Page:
An Explanation of Marginal Tax Rates and How They Work

Barbara C. Neff  
marginal tax rate example

Many aspects of America’s income tax system are confusing at best, perhaps none more so than marginal tax rates. But understanding how marginal tax rates work can play an important role in your tax planning as a business owner. Here’s what you need to know.

What is a marginal tax rate?

A marginal tax rate is the amount of additional taxes — expressed as a percentage — that you pay on every additional dollar of taxable income. Your taxable income is your adjusted gross income less deductions, whether itemized or standard.

Under a progressive tax system, marginal tax rates increase as your taxable income increases. As a result, high-income individuals are taxed at higher rates than low-income individuals.

What’s my marginal tax rate?

Your marginal tax rate is the rate for the highest “tax bracket” that your taxable income falls into. A tax bracket is a range of taxable incomes.

For example, if your total taxable income puts you into the top tax bracket, your marginal tax rate is 37 percent. In other words, the next dollar you earn will be taxed at a 37 percent rate. But that doesn’t mean your entire taxable income is taxed at that rate (see below).

How do marginal tax rates work?

In reality, individual taxpayers generally pay multiple tax rates, with different rates applying to different slices of their taxable income. The higher your taxable income, the more rates you pay.

Here’s why: Once you calculate your taxable income—which is influenced by factors such as source of income, filing status, and eligibility for deductions—the marginal rates are applied to their respective tax brackets. Tax bracket income ranges vary based on filing status (single, married filing jointly, married filing separately, or head of household).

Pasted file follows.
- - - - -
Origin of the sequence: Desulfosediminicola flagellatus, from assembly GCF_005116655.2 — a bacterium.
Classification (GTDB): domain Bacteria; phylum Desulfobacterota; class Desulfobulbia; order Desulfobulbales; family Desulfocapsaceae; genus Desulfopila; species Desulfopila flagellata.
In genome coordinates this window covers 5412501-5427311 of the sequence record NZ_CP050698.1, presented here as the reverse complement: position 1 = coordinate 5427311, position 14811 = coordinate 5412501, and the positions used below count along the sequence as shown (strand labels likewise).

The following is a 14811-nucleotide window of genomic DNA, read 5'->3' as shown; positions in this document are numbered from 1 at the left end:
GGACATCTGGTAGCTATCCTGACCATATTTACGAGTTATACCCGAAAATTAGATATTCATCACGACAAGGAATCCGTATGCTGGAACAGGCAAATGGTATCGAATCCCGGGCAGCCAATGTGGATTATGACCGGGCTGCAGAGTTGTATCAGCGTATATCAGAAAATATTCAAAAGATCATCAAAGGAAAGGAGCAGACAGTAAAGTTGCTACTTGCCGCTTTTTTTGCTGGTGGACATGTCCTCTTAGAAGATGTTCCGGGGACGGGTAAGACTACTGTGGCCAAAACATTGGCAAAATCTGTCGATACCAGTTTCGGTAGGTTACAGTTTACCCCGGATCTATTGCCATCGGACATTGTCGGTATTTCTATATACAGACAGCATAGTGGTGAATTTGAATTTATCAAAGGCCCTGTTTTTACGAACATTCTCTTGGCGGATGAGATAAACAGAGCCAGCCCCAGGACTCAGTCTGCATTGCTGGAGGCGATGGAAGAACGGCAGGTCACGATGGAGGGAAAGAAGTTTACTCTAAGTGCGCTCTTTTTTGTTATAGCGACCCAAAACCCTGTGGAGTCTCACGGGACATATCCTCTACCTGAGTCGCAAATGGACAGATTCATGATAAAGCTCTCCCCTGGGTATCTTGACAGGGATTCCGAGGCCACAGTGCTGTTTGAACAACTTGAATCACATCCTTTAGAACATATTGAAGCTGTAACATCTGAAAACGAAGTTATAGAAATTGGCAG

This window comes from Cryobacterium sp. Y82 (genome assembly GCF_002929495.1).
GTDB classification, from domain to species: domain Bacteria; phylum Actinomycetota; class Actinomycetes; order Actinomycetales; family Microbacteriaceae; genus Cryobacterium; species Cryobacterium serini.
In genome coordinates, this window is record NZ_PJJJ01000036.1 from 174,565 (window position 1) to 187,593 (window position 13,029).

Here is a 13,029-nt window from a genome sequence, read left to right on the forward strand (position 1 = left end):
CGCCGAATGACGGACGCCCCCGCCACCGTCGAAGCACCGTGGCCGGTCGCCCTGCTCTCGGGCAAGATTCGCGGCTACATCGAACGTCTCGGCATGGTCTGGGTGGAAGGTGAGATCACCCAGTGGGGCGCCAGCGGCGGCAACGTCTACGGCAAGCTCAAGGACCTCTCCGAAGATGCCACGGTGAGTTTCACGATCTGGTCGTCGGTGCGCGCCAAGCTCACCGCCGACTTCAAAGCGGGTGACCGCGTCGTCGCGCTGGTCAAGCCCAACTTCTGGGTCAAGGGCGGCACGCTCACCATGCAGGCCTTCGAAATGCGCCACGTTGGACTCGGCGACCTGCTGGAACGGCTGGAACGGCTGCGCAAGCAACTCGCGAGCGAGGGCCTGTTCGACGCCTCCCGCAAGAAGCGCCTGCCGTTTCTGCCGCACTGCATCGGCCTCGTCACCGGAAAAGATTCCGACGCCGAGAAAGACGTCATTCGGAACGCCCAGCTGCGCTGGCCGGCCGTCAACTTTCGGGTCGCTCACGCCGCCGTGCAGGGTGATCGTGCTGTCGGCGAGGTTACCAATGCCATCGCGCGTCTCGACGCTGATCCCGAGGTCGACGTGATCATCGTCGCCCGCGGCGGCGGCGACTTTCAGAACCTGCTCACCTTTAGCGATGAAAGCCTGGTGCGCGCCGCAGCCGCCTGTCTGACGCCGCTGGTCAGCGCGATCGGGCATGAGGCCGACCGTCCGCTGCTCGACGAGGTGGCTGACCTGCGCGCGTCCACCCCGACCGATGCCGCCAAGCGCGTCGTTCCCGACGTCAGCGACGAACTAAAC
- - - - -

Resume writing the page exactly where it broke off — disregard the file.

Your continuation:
For 2022, the federal income tax brackets and the corresponding marginal tax rates for single filers are:

  • 37 percent on incomes greater than $539,900 ($647,850 for married couples filing jointly)
  • 35 percent on incomes greater than $215,950 ($431,900 for married couples filing jointly)
  • 32 percent on incomes greater than $170,050 ($340,100 for married couples filing jointly)
  • 24 percent on incomes greater than $89,075 ($178,150 for married couples filing jointly)
  • 22 percent on incomes greater than $41,775 ($83,550 for married couples filing jointly)
  • 12 percent on incomes greater than $10,275 ($20,550 for married couples filing jointly)
  • 10 percent on incomes of $10,275 or less ($20,550 for married couples filing jointly)

The critical point to understand is that a marginal tax rate applies only to the income in its corresponding bracket—not to all of your taxable income. If your marginal tax rate is 24 percent, for example, you also pay rates of 22 percent, 12 percent, and 10 percent on portions of your taxable income.

Note: Individuals in the same tax bracket don’t necessarily pay the same amount of taxes. A taxpayer whose taxable income nudges them into the next higher tax bracket will have less taxable income at that rate and, therefore, fewer taxes than someone at the high end of the same income bracket. On the other hand, that second person could ultimately have a lower tax bill because of tax credits, which reduce tax liability on a dollar-for-dollar basis.

Confused? Let’s look at a simplified example for a single filer, using the 2022 brackets and rates, assume:

  1. Adjusted gross income: $125,000
  2. Less standard deduction: $12,950
  3. = Taxable income: $112,050 

So the taxpayer has a marginal tax rate of 24 percent. But here’s how it plays out when it comes to calculating the taxes:

10 percent on income of $10,275 or less: $1,027.50 +

12 percent on income between $10,275 and $41,775: $3,780 ($41,775 – $10,275 = $31,500 x 12 percent) +